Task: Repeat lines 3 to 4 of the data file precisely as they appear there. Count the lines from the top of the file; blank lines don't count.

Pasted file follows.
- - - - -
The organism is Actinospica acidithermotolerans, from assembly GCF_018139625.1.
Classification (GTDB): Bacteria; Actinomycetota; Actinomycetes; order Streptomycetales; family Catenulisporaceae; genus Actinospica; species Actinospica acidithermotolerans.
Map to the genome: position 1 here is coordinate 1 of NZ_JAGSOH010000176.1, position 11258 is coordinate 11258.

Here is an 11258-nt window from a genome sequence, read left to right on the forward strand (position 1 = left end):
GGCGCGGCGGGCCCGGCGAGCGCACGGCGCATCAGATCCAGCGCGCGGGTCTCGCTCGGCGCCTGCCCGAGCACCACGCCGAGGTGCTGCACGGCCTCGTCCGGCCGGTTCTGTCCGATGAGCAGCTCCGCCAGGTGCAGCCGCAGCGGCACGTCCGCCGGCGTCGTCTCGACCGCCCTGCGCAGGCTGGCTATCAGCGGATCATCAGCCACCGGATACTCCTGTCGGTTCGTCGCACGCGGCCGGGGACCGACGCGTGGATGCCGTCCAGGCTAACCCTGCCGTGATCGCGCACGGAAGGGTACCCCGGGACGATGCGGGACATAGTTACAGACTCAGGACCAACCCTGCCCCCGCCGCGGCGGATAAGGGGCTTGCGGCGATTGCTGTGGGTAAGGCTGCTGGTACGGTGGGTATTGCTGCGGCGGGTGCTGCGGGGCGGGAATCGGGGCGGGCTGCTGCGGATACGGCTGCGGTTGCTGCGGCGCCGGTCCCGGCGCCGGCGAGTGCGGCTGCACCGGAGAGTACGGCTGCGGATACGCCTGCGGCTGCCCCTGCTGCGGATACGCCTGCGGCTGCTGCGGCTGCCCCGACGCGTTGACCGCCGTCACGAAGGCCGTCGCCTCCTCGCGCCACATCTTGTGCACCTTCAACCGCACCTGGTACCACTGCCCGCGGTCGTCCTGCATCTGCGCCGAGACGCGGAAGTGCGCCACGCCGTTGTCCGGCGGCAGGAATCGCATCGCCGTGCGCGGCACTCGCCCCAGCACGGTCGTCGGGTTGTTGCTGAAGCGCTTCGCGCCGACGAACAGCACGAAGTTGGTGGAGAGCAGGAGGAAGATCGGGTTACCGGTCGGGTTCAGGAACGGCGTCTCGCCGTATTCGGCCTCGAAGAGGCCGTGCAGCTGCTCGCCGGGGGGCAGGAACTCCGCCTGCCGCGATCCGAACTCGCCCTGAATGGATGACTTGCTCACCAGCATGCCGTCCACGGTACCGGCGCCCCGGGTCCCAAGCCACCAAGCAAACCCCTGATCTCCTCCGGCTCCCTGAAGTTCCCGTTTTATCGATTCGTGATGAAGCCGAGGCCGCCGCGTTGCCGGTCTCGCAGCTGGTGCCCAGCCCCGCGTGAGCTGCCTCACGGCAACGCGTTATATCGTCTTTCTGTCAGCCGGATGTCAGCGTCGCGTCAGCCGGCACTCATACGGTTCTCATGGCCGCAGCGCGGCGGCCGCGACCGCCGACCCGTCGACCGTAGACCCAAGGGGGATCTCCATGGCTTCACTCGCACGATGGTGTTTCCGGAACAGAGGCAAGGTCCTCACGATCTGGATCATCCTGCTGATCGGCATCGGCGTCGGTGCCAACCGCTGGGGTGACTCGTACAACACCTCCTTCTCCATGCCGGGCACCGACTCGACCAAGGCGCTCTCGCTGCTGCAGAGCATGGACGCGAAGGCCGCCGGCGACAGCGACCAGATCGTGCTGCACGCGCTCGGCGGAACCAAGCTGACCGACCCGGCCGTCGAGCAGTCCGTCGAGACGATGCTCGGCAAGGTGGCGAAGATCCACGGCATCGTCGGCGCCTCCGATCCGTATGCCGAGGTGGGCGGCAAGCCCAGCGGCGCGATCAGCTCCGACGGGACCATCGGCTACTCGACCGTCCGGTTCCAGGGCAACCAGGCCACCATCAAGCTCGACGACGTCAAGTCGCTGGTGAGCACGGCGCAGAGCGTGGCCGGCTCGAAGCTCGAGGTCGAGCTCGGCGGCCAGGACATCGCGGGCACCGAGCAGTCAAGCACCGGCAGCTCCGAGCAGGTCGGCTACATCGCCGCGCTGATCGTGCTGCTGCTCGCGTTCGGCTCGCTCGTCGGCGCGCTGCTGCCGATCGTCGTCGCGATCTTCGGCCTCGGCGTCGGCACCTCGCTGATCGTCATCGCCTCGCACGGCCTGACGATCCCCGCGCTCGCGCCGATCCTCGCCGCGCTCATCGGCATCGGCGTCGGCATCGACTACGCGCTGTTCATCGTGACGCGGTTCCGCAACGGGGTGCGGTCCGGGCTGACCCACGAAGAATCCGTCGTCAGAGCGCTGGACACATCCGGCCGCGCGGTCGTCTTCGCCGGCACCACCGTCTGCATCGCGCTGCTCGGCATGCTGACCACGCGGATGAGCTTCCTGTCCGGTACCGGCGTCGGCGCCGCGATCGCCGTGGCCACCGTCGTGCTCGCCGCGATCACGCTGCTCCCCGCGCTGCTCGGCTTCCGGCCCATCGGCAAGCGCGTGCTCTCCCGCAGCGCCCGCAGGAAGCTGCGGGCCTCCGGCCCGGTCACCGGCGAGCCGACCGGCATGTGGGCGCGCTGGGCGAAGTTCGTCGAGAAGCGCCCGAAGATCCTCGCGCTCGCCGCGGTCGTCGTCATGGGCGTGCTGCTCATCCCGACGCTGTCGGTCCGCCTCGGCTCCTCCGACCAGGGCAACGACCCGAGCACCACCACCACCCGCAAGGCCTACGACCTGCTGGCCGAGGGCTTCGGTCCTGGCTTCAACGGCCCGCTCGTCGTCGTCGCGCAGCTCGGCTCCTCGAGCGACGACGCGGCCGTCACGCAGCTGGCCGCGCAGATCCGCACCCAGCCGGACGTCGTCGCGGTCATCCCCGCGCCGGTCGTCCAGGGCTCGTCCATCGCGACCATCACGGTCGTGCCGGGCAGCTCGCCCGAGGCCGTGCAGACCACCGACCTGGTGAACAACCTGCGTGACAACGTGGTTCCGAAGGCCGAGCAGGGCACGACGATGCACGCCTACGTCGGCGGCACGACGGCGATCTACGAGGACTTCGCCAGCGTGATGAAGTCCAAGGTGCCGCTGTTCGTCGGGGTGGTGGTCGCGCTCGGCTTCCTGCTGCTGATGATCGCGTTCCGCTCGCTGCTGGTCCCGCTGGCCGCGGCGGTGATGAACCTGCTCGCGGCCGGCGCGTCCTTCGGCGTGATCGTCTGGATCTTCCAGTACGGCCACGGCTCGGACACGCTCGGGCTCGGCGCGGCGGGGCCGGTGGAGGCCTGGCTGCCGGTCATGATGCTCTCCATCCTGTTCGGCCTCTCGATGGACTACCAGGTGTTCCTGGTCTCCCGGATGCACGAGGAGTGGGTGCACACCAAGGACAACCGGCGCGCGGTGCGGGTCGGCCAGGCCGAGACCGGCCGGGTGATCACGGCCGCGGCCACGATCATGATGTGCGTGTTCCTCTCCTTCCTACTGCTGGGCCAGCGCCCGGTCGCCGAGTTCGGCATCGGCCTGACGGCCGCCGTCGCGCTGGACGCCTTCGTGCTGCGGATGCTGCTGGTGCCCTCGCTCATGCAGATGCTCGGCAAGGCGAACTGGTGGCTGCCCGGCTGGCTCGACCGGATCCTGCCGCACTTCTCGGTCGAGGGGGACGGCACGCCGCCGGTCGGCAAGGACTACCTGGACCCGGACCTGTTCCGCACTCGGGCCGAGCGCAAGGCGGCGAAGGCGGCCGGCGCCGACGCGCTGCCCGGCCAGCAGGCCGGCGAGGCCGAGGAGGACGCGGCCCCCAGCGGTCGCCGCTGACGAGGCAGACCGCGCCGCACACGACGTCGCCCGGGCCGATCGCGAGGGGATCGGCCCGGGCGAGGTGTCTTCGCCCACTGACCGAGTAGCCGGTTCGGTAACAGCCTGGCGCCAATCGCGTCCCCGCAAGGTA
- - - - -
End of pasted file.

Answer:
Map to the genome: position 1 here is coordinate 1 of NZ_JAGSOH010000176.1, position 11258 is coordinate 11258.

Here is an 11258-nt window from a genome sequence, read left to right on the forward strand (position 1 = left end):